• Where to store your medications
What can your pharmacist do to help?
• Inform you about your medications
• What your medication is used for
• What to expect from using medication
• When will it start to work
• Will you notice any changes?
• Side effects to watch out for
• Answer any of your medication questions
What can your pharmacist do to help?
• Recommend ways to help you remember to take
medications
Pill box
Bubble packs
Apps
What can your pharmacist do to help?
• Fit medications into your schedule
• Come up with a schedule, using your daily routines
• Consider a medication that may work for a longer period of time
• Recommend storage options for medications when traveling
• Cost
• Cost savings/ discount programs
• Look for a similar medication that may cost less
• Avoid side effects
• Prevent diseases from getting worse
What can your pharmacist do to help?
• Medication Therapy Management (MTM)
• Appointment with your pharmacist
• Bring in all medications and over the counter
products (vitamins/herbals)
• Pharmacist reviews all of your medications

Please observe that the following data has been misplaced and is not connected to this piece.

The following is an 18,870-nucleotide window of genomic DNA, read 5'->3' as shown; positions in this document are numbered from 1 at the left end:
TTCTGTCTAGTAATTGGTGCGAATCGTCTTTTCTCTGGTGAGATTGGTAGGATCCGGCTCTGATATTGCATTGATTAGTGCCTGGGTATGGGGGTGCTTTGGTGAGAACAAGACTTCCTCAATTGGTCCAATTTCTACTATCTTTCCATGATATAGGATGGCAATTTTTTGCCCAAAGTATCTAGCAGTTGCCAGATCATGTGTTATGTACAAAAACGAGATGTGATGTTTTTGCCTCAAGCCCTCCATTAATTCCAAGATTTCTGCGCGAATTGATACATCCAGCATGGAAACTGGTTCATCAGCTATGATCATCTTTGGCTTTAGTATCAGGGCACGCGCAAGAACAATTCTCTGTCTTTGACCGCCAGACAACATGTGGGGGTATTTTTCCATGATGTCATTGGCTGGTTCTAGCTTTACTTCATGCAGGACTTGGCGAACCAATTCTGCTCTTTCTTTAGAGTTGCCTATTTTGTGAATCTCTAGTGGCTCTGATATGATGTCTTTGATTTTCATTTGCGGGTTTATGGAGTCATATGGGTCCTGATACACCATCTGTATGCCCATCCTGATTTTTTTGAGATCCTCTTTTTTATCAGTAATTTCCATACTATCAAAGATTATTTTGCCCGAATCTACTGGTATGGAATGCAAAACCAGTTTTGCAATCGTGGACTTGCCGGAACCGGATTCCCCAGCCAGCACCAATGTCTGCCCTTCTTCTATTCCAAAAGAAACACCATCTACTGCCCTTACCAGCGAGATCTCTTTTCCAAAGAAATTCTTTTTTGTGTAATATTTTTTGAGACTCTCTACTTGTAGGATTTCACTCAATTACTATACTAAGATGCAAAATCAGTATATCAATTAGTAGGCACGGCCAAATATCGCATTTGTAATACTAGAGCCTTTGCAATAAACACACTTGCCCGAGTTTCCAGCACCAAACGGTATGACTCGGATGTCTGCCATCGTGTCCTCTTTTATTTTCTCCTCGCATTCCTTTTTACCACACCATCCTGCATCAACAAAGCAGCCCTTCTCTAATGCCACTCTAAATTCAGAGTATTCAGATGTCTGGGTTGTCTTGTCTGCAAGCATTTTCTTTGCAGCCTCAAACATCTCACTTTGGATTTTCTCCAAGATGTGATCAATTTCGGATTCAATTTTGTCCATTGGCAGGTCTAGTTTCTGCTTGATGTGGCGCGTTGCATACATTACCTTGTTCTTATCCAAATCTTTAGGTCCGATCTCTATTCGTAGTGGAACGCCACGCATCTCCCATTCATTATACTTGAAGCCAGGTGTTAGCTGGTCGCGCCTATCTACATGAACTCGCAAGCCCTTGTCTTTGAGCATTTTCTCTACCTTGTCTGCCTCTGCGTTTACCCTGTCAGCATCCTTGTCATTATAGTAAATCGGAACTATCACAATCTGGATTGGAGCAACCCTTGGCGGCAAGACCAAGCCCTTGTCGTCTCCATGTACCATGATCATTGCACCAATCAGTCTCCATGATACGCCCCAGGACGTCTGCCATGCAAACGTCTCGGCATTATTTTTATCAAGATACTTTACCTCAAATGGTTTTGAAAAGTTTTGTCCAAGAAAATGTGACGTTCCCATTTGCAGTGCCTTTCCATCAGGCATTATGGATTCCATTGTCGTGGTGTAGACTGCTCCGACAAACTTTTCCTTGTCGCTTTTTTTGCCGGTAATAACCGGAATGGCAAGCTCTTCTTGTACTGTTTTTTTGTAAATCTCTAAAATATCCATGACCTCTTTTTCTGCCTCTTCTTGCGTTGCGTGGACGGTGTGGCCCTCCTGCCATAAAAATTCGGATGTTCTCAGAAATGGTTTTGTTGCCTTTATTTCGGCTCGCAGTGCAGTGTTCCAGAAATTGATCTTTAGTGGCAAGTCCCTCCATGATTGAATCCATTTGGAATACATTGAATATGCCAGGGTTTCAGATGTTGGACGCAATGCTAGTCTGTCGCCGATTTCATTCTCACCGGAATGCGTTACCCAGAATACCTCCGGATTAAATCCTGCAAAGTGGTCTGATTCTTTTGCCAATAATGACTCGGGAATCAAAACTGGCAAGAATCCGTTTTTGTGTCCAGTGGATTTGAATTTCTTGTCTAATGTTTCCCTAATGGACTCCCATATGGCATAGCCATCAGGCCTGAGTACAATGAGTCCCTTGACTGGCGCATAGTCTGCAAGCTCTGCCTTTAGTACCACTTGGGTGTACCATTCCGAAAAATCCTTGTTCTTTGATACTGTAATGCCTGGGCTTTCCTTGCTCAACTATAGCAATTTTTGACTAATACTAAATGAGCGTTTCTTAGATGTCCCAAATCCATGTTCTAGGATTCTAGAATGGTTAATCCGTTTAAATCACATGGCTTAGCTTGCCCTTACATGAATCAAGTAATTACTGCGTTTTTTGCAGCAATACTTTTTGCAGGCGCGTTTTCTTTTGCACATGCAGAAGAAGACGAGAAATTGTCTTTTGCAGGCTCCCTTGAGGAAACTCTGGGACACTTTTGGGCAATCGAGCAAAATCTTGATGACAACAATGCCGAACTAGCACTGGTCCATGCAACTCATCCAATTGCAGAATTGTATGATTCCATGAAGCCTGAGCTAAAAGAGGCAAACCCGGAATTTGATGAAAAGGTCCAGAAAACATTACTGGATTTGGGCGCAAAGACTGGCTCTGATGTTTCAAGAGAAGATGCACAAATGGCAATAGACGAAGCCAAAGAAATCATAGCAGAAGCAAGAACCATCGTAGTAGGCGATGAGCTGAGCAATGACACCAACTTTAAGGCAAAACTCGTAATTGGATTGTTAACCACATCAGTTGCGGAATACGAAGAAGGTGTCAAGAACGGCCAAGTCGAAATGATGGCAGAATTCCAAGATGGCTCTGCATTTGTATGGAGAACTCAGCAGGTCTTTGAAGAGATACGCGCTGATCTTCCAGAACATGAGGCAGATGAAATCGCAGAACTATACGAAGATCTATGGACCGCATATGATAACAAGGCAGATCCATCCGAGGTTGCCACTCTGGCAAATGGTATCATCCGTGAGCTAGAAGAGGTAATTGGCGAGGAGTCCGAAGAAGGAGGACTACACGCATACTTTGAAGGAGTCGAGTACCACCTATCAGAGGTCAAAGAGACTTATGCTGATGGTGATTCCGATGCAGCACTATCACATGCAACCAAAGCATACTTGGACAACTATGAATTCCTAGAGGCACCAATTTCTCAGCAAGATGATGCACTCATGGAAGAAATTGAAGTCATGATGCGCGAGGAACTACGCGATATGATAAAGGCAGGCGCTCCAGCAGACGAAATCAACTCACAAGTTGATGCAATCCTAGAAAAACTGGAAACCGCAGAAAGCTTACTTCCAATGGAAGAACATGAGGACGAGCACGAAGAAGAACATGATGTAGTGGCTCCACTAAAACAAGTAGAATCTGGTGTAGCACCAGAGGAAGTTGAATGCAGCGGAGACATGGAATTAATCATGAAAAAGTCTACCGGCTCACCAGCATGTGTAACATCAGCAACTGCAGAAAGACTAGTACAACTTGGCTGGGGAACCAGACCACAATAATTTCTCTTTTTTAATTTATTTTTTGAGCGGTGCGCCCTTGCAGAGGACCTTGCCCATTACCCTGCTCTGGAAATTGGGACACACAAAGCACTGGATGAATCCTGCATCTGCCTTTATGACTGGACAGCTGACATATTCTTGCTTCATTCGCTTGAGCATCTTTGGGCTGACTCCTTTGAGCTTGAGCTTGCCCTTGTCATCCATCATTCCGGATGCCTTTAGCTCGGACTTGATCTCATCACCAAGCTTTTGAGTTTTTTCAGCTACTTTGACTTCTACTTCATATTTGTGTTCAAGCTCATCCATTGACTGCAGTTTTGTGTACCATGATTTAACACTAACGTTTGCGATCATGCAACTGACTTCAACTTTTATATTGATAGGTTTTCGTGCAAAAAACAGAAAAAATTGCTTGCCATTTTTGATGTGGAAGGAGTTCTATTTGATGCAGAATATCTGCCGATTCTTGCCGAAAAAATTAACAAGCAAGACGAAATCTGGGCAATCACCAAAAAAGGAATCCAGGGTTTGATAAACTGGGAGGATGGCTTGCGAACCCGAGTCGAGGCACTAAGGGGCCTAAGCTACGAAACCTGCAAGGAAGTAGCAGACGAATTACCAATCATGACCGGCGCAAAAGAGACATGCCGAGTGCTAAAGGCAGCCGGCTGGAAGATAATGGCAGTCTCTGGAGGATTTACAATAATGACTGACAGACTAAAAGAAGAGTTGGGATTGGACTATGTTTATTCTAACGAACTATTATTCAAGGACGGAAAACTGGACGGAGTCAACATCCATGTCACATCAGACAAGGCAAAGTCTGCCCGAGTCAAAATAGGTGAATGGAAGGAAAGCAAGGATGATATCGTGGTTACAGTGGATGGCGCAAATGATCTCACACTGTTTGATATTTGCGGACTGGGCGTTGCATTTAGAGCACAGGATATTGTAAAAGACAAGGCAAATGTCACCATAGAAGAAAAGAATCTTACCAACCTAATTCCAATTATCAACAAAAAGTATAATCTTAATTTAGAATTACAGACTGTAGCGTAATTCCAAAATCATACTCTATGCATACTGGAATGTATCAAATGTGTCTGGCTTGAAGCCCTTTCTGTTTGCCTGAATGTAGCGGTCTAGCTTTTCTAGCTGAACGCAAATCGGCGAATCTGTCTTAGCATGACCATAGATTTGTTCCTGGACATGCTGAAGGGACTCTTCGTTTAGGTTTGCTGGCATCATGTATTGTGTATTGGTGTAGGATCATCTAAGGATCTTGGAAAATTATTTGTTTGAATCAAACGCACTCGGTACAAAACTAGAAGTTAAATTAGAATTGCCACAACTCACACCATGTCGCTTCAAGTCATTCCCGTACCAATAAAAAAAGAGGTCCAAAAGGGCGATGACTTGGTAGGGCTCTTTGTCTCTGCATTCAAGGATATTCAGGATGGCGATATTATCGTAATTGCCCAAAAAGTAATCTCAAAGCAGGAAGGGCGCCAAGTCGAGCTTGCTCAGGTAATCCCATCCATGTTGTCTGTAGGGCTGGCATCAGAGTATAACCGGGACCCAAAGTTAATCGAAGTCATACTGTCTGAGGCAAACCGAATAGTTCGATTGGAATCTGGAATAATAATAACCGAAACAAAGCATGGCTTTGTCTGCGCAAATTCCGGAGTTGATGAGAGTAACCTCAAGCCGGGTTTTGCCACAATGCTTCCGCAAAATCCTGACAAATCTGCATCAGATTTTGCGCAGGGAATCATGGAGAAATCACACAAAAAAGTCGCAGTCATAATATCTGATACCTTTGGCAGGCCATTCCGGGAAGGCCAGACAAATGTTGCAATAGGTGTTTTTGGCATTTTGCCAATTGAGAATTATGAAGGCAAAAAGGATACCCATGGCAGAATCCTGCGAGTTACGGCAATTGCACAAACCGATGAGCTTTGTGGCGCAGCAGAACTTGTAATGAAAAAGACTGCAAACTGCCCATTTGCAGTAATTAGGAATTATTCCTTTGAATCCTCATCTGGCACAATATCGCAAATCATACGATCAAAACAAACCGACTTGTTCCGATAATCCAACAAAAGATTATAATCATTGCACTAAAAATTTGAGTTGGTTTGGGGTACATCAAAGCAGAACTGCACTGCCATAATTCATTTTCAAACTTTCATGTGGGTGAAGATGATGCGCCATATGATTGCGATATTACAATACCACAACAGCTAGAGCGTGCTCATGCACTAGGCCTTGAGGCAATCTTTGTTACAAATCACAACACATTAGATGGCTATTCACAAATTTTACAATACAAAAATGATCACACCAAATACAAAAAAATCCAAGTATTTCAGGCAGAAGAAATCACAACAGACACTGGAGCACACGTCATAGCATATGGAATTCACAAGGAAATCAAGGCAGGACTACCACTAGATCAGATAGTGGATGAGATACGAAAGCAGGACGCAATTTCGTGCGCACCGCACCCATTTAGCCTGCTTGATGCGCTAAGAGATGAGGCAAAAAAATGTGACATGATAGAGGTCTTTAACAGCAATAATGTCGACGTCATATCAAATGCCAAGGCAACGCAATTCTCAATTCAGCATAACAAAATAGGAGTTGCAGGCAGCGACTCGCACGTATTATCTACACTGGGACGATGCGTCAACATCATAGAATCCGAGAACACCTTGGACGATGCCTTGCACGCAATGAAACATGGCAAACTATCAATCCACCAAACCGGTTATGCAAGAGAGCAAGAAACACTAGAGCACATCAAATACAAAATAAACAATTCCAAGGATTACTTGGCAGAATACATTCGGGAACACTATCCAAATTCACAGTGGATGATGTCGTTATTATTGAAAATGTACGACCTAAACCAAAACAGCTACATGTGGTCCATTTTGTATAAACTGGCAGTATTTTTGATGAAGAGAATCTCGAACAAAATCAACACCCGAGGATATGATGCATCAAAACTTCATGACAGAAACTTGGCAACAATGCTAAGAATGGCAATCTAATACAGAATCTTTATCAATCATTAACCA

• Interactions
• Side effects
• Cost savings
• Adherence and compliance
• Increase your knowledge of your medications
• Answer questions
Always remember…
• Non-adherence and non-compliance is common
• You can have an impact in your health
• The reasons people don’t take medications are
different for each person
• Be honest and open with your pharmacists and
doctors
• Pharmacists want to help you overcome barriers to
adherence and compliance
Questions
Sources
• Prescriptions for a Healthy America. New Initiative to Improve
Medication Adherence Unveiled by Health Care, Consumer, Patient,
and Industry Leaders. Yahoo! Finance.
http://finance.yahoo.com/news/initiative-improve-medicationadherence-unveiled-160000710.html. Published May 2, 2013.
Accessed June 6, 2013.
• Overview of Medication Adherence: Where Are We Today?. Adult
Meducation Website.
http://www.adultmeducation.com/OverviewofMedicationAdherence.ht
ml. Accessed June 6, 2013.
• Weiden, P.J. (2005). Moving Beyond Symptoms: The Importance of
Addressing Cognitive and Affective Symptoms in the Treatment of
Schizophrenia. Medscape Psychiatry and Mental
Health10(2).http://www.medscape.com/viewarticle/511186
• Valenstein, M., Copeland, L. A., Blow, F. C., et al (2002) Pharmacy
data identify poorly adherent patients with schizophrenia at increased
risk for admission. Medical Care, 40, 630–639.
Medication Adherence:
The Pharmacist’s Role